Wednesday, April 7, 2010

Hearing Things..

No wind and a pale dawn sky as I walked along by the sea this morning. The only sound was the soft, insistent shush-shushing of waves breaking on the shingle - and of course the soft insistent ringing in my ears, which frequently accompanies me these days. No matter, it's just another of those sounds which I can block out most of the time, like the incessant cries of seagulls which used to wake me at 4 in the morning, or the chug-chugging of buses waiting at the traffic lights outside my front garden. Nowadays I seem to choose what I hear, like the birds singing while I'm gardening, and a couple of weeks ago it was the frogs croaking, very loudly, in my pond. They all turned up for the annual frogspawn-fest on the first day of Spring. There were at least 10 quite large frogs, not sure if they were in pairs, but there was an awful lot of frantic activity going on, which we watched in total fascination, and it has resulted in a pond full of frogspawn. Lovely.

I remember that as a child I used to lie in bed and listen to the train chugging (yes, it was a steam engine) along the single track "Pull and Push" railway which ran between Romford and Upminster, stopping at Emerson Park Halt along the way. To catch this train at Emerson Park we had to walk half a mile up Osborne Road, and as the road ran parallel with the railway line, we could guage the train times precisely, and knew when to break into a run so that we didn't miss the train. Going to Primary School also meant walking up the road, in the opposite direction, to cross the railway. There was a black cinder path which led up to the railway line, and a simple wooden stile to cross on either side of the line. Then we walked along a criss-cross of cinder paths and alleys to get to school. I can't imagine that those paths are still there today - it would be considered far too dangerous. But in those days we all did that walk and crossed the railway line at least twice a day. Of course a steam train was slower, much more visible and pretty noisy. And we knew that the train ran along more or less every half hour, so I guess we had the train timetable fixed at the back of our minds. In any case, I can't remember a single accident happening along that line in the 20 years we lived there!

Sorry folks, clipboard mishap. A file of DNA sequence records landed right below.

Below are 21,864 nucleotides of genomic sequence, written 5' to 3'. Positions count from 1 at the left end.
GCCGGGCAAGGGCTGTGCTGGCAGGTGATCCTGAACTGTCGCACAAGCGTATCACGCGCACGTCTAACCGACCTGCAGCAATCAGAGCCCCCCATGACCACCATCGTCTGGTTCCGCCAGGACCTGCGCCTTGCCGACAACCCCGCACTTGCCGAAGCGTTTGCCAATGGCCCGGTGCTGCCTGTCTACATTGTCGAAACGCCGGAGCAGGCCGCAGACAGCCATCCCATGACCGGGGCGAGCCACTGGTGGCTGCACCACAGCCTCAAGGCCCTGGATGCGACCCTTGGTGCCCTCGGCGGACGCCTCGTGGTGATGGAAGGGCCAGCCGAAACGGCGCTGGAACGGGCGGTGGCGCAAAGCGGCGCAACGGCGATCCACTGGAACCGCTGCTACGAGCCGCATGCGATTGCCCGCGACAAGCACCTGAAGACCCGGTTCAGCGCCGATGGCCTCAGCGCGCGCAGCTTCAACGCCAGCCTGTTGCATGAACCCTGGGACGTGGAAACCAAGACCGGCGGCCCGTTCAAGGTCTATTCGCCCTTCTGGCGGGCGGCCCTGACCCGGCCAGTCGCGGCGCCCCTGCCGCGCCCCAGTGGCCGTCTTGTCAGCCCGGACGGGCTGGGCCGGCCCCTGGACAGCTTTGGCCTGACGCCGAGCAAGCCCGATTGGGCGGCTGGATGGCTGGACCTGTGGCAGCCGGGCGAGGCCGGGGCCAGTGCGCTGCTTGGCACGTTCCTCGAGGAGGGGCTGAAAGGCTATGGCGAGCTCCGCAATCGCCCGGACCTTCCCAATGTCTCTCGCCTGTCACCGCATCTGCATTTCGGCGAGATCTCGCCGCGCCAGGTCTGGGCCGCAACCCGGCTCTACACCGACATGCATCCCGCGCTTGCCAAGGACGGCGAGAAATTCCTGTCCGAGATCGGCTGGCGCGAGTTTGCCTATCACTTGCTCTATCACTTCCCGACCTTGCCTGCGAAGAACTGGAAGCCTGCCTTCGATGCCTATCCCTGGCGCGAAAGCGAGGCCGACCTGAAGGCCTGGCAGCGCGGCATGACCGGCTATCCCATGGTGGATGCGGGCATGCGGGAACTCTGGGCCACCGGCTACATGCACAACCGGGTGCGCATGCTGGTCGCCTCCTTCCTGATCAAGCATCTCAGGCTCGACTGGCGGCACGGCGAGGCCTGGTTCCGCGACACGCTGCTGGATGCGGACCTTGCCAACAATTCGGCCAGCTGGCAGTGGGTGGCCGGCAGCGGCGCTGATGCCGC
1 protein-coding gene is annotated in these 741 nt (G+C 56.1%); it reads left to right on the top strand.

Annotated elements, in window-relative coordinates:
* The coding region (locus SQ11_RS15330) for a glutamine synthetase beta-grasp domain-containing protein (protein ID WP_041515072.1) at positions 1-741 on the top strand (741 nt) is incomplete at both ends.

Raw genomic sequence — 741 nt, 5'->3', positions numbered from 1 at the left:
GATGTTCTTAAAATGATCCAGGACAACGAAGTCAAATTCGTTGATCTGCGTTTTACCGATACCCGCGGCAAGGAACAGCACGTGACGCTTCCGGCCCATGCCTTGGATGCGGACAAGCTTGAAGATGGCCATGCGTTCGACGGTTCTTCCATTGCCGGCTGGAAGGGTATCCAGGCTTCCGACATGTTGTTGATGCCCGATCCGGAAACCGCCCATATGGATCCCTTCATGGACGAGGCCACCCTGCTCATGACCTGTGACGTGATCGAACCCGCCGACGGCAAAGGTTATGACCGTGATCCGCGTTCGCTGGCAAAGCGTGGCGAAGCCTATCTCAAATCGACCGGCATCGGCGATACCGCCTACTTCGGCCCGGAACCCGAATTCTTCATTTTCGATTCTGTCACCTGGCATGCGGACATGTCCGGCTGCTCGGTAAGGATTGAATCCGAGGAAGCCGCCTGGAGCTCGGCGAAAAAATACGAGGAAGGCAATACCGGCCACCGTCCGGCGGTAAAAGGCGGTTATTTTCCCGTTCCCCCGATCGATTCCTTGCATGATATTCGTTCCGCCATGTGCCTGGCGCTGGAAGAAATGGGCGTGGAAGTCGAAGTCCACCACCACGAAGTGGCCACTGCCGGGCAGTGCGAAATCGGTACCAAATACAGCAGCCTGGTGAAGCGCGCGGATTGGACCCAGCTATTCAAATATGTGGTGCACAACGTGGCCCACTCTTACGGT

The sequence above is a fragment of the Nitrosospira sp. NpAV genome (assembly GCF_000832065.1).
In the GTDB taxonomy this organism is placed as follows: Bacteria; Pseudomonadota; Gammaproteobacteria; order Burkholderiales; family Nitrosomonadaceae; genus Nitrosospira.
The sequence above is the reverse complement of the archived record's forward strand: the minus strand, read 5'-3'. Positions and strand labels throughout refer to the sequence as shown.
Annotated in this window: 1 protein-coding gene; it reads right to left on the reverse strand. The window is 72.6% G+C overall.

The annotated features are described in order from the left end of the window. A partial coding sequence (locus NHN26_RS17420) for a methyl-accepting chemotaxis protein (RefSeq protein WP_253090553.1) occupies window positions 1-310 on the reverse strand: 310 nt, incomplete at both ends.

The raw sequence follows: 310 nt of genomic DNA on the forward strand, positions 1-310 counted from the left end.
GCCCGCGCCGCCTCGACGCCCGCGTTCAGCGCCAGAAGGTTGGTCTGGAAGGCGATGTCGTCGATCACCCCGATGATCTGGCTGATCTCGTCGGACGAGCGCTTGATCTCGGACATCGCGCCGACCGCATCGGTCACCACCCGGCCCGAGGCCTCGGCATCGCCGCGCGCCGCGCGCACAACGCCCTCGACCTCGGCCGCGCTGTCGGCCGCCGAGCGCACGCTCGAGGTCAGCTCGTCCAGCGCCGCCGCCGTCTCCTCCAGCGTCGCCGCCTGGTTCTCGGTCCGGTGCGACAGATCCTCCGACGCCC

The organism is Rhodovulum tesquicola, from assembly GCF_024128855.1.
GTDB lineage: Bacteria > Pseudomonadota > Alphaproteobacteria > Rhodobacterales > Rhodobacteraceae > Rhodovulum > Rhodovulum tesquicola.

We actually lived in Osborne Road and the line ran along the back end of our garden. The railway bank was a great place to go for having adventures, and Sister and I regularly climbed over the fence to explore. Most of the time, though, we just didn't hear the train - it was another of those sounds that disappeared into the background. But to this day I find the sound of a train comforting when I'm lying in bed. And, funnily enough, most of the houses I've lived in have had a railway line within (faint) earshot. In Cambridge we were backing onto the Botanical Gardens with the train station close behind, though not too close. And even here, in Hove, I can hear the train in the distance some nights or early mornings, when there are no other competing sounds. It's quite a way away, but I guess my ears are tuned to that particular comforting and familiar sound.

By the way, one thing I am listening to is Chris Evans in the morning (sometimes) on Radio 2. He has stopped shouting, and has made me laugh a couple of times. He's no Terry Wogan, but I need a bit of light-hearted banter and some music while I'm ironing. So I suppose I have capitulated - but anything is better than the non-stop bickering between the political parties that's currently wall-to-wall on Radio 4.


Retiredandcrazy said...

Romford to Cambridge to Hove. You old social climber you! It's funny how sounds can invoke long forgotten memories isn't it? I remember coming back to the South East after having lived in the Channel Islands as a child. The sound of the constant humming of traffic in the distance was very strange to me, especially at night. That and the fact that it never really got dark at night because of light polution.

Maggie May said...

I think that it is cosy to lie in bed and hear the noise of trains going by.
We once lived near a railway track.
You are lucky to live near the sea.

Nuts in May

Working Mum said...

You've brought back some childhood memories for me. We lived in a house with the Liverpool - Manchester railway line running along the back of our garden. It was far too dangerous to play on, but the sound of the trains at night was comforting (we even had the odd steam train in the 70s). When we moved house I couldn't sleep and couldn't work out why, until I realised it was the lack of trains!

PS I loved Chris Evans on drivetime, but I think he's finding his feet on the breakfast show. I'm currently reading his autobiography and I'm finding a new respect for his professionalism where his broadcasting is concerned. It's a fascinating read.

A Mother's Place is in the Wrong said...

Hi RAC, yes, I guess it was social climbing!! Funny how it looks when you reminisce. It seems to me that we can get used to almost any sounds. But I love the thought of a childhood without traffic. M xx

Hi Maggie, yes it was cosy. And I know how lucky I am to be by the sea. M xx

Chinese visitors - BOG OFF!!! I'm not fooled by your pretend comments. Take your smut elsewhere.

Hi Working Mum, lovely of you to visit and comment. I'm obviously not the only one who finds trains comforting.
As far as Chris Evans is concerned, I am getting used to him. Still miss good old Tery Wogan though!. M xx